a nice mix of pipes and brazilian music
the real title for this post should be “why i don’t give a fuck about SOPA, and why the american internet must come to an end” but it was too long.
if you follow any mainstream website like wikipedia, reddit, facebook, etc, you may have noticed a generalized panic around something called SOPA, the Stop Online Piracy Act. basically, some politicians in the united states want to change the internet context in a way that makes it very hard for website owners to accept user generated content. just go through the wikipedia article if you want to look more into it. explaining it is not the main focus of this post
just to contextualize, and help whoever doesn’t know how the internet works, i’ll do a short run-down about how things work, how they evolved, and why SOPA is basically irrelevant unless you’re living in the united states.
the internet is a collection of
tubes connections arranged all over the world, connecting millions of computers. in order to know where something is, the internet we use (mostly, since i’m simplifying) uses a thing called TCP/IP, which is basically a little envelope with an address on it. that address is the IP address, which a huge number (232 addresses for the current version). since people aren’t good at memorizing big numbers, someone came up with DNS (Domain Name Service), which is basically a phone book with names (like google.com) and equivalent addresses (in this case, 188.8.131.52 for example). if you click that link you will still be taken to the google page.
it all works because at some point everyone agreed to use the same phonebook, the one provided by ICANN. here’s the catch: for .com, .net or .org, it is ICANN that controls the server (the directory with the addresses). now, ICANN is a non-profit corporation in the united states, which means it is governed by united states laws.
thanks to the nutty laws the united states have, the FBI and other entities can seize those top level domain names because the .com, .net, etc are united states domains anyway. here’s the catch though: if you use a domain from another country, e.g., .au, .pt, etc, the entities that assign and maintain the addresses are local to the respective country. this means that if your website is hosted in your country with your domain, you have nothing to worry about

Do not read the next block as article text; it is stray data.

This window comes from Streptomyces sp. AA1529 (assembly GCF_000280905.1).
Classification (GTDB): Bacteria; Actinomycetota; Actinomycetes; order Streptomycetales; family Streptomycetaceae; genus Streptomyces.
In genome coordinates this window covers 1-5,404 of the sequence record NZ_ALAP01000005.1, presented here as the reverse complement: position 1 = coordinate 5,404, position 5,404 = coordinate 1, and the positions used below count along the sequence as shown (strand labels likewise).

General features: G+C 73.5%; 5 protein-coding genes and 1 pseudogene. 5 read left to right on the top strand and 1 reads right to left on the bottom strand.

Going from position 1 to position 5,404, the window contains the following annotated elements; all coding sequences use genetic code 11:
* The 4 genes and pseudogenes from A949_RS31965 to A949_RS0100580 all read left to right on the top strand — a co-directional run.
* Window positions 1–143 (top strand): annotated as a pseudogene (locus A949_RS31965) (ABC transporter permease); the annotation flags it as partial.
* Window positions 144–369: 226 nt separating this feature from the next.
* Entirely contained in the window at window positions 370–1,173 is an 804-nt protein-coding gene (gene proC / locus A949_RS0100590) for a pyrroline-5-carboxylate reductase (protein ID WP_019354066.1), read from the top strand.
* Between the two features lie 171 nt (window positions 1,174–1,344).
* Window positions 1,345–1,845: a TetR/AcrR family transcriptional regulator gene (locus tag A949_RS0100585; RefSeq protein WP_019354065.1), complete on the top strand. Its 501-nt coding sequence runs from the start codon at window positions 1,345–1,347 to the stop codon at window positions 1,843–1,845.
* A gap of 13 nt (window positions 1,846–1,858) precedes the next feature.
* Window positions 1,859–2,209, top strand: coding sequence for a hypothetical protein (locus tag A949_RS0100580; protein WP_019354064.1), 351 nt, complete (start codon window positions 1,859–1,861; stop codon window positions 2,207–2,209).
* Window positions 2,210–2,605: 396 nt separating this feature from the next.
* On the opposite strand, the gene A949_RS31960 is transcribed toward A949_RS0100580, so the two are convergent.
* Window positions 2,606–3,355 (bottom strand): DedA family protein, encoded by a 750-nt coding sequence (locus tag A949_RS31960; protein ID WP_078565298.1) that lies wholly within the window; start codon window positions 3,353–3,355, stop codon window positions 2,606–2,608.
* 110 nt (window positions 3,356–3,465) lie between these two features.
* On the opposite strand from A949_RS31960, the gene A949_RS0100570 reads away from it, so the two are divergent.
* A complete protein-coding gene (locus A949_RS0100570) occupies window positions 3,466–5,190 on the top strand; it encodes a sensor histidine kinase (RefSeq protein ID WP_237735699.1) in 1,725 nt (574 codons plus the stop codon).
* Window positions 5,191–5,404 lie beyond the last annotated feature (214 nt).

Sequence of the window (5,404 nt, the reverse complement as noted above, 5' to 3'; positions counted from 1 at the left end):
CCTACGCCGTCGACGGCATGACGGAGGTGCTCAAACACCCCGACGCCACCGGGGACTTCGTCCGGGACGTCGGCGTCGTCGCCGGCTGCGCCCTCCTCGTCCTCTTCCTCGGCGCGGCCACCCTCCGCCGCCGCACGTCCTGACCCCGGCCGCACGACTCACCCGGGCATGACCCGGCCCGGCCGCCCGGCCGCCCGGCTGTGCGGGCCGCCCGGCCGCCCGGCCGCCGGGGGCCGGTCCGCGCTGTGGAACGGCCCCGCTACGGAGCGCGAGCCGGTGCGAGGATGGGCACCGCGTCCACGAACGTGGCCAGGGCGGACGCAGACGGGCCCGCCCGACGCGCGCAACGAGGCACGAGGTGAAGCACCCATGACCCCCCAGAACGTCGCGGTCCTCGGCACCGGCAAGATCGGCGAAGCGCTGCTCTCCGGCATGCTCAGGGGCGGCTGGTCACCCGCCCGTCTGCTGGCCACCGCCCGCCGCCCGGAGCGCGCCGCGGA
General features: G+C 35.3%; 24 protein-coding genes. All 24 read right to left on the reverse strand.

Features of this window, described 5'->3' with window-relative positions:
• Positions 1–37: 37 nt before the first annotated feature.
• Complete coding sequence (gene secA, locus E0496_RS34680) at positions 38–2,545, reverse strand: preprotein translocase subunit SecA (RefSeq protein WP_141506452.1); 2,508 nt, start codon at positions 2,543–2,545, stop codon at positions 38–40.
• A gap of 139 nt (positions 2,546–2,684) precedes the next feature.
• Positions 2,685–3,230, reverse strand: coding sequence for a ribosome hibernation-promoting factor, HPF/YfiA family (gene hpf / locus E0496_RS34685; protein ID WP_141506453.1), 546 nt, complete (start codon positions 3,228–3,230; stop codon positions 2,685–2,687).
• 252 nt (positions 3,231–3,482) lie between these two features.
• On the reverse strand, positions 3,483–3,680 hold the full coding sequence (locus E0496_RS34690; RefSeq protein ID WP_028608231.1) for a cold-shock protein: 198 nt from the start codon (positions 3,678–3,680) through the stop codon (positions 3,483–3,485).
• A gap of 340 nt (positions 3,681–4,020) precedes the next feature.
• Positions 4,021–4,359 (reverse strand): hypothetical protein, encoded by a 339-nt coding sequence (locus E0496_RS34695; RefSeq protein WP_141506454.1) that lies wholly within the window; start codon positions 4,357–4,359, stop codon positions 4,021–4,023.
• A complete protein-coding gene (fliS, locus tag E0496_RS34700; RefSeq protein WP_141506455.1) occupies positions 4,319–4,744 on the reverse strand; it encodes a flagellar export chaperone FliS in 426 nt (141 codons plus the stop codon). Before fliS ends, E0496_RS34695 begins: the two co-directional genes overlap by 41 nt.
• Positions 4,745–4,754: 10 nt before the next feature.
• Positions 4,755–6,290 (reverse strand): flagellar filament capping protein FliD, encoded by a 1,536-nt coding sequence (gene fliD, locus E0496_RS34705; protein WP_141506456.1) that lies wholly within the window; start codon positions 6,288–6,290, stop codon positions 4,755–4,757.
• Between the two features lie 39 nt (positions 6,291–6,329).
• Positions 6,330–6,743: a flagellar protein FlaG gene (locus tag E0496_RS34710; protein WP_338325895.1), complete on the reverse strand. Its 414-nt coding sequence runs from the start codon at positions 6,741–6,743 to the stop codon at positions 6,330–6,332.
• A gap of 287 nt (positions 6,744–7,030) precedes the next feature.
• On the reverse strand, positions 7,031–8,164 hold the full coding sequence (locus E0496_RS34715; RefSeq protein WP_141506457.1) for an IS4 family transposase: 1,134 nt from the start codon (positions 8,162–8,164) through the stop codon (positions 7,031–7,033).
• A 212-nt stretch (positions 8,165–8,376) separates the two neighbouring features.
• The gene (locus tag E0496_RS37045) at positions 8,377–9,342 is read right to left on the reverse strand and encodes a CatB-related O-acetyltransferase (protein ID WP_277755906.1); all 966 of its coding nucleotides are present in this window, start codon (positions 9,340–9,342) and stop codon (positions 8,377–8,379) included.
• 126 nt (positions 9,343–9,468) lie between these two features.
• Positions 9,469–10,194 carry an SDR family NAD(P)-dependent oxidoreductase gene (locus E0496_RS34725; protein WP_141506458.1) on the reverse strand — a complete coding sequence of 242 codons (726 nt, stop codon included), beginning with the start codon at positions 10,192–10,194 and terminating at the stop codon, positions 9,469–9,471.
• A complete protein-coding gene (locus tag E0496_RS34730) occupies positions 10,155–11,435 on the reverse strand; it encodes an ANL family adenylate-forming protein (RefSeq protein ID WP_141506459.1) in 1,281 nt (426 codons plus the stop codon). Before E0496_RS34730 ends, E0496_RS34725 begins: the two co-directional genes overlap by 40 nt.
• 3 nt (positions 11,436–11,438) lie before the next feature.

these laws, if anything, will contribute to show that the internet as is is overly dominated by united states corporations and policies. facebook, twitter, google, etc, are all united states companies. but what if they were to be taken down by the new laws? what would happen? absolutely nothing. every other website that doesn’t run on an united states server would continue operating as usual.
recently we saw the power of this when the united states seized the domain names for wikileaks. they merely moved to a swiss domain name (from wikileaks.org to wikileaks.ch).
the software, the pages, content, etc, can be moved around the globe thanks to the distributed nature of the internet. the connections are owned by private companies, but these companies so far have kept from filtering any traffic, which means that it’s still possible, when faced with idiotic national laws like the ones in the united states, to move somewhere else.
this website however, has a .com domain, which means its address is under the united states jurisdiction. i might change that soon. let me just say i’m not happy about the way due process has been ignored in most of the recent cases, such as megaupload. my server is also in the united states, so moving all my stuff would be pricey, but worth it if these human rights issues remain unresolved
it is frequently flaunted by talking heads how the united states constitution is so unique in protecting fundamental rights. well, it most certainly isn’t the only one doing that, and this argument is usually one of pure ignorance. if facebook or twitter were to move to portugal for example, they would not only enjoy a better constitution without lobbying laws, but also be forced to comply with labor laws. if anything, tech companies love the united states because it allows them to make their own rules, their own labor laws, and their own censorship standards. in any civilized country, this would not fly.
this is why i don’t give a fuck about what the united states does or doesn’t in terms of their own internal policies. they are the worst example to follow.
i urge any netizen to look up their local internet and copyright laws and stay informed. during the next couple of years, we will see a deluge of changes in internet laws inspired by the united states debacle. it is essential that national policies aren’t drawn up out of united states fanboyism, but according to their people’s will and constitutions. and to do this, all we have to do is ignore the noise coming from the united states and beat to our own drum